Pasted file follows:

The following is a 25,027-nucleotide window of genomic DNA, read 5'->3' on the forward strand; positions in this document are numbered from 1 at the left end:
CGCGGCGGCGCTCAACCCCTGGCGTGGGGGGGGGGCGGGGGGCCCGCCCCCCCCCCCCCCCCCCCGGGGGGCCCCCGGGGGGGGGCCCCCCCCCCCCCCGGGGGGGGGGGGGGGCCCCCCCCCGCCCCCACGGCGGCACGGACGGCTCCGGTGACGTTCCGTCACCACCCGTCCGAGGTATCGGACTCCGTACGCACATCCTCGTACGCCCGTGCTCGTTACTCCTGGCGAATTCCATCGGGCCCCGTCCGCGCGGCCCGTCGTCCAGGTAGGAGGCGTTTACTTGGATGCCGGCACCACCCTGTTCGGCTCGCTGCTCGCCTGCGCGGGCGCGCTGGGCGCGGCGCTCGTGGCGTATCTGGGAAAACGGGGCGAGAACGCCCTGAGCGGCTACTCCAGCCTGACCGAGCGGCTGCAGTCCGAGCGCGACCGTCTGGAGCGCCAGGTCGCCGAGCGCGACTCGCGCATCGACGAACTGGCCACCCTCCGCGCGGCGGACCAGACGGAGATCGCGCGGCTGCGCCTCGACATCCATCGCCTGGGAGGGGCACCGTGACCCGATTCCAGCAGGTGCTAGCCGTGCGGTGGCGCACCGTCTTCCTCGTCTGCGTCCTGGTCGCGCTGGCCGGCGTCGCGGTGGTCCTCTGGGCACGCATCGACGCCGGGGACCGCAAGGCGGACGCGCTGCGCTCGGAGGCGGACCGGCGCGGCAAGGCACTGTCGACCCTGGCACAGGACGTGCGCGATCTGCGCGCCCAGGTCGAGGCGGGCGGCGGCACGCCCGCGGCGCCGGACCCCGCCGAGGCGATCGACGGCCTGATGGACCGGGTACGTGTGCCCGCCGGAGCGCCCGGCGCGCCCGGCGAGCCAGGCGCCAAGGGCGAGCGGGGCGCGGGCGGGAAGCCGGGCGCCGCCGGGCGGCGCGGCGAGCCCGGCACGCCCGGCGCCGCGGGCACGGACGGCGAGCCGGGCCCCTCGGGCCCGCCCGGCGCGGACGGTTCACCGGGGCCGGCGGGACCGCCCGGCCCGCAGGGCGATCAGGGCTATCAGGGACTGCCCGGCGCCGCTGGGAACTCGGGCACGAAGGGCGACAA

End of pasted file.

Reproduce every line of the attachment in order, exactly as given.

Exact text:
The following is a 25,027-nucleotide window of genomic DNA, read 5'->3' on the forward strand; positions in this document are numbered from 1 at the left end:
CGCGGCGGCGCTCAACCCCTGGCGTGGGGGGGGGGCGGGGGGCCCGCCCCCCCCCCCCCCCCCCCGGGGGGCCCCCGGGGGGGGGCCCCCCCCCCCCCCGGGGGGGGGGGGGGGCCCCCCCCCGCCCCCACGGCGGCACGGACGGCTCCGGTGACGTTCCGTCACCACCCGTCCGAGGTATCGGACTCCGTACGCACATCCTCGTACGCCCGTGCTCGTTACTCCTGGCGAATTCCATCGGGCCCCGTCCGCGCGGCCCGTCGTCCAGGTAGGAGGCGTTTACTTGGATGCCGGCACCACCCTGTTCGGCTCGCTGCTCGCCTGCGCGGGCGCGCTGGGCGCGGCGCTCGTGGCGTATCTGGGAAAACGGGGCGAGAACGCCCTGAGCGGCTACTCCAGCCTGACCGAGCGGCTGCAGTCCGAGCGCGACCGTCTGGAGCGCCAGGTCGCCGAGCGCGACTCGCGCATCGACGAACTGGCCACCCTCCGCGCGGCGGACCAGACGGAGATCGCGCGGCTGCGCCTCGACATCCATCGCCTGGGAGGGGCACCGTGACCCGATTCCAGCAGGTGCTAGCCGTGCGGTGGCGCACCGTCTTCCTCGTCTGCGTCCTGGTCGCGCTGGCCGGCGTCGCGGTGGTCCTCTGGGCACGCATCGACGCCGGGGACCGCAAGGCGGACGCGCTGCGCTCGGAGGCGGACCGGCGCGGCAAGGCACTGTCGACCCTGGCACAGGACGTGCGCGATCTGCGCGCCCAGGTCGAGGCGGGCGGCGGCACGCCCGCGGCGCCGGACCCCGCCGAGGCGATCGACGGCCTGATGGACCGGGTACGTGTGCCCGCCGGAGCGCCCGGCGCGCCCGGCGAGCCAGGCGCCAAGGGCGAGCGGGGCGCGGGCGGGAAGCCGGGCGCCGCCGGGCGGCGCGGCGAGCCCGGCACGCCCGGCGCCGCGGGCACGGACGGCGAGCCGGGCCCCTCGGGCCCGCCCGGCGCGGACGGTTCACCGGGGCCGGCGGGACCGCCCGGCCCGCAGGGCGATCAGGGCTATCAGGGACTGCCCGGCGCCGCTGGGAACTCGGGCACGAAGGGCGACAA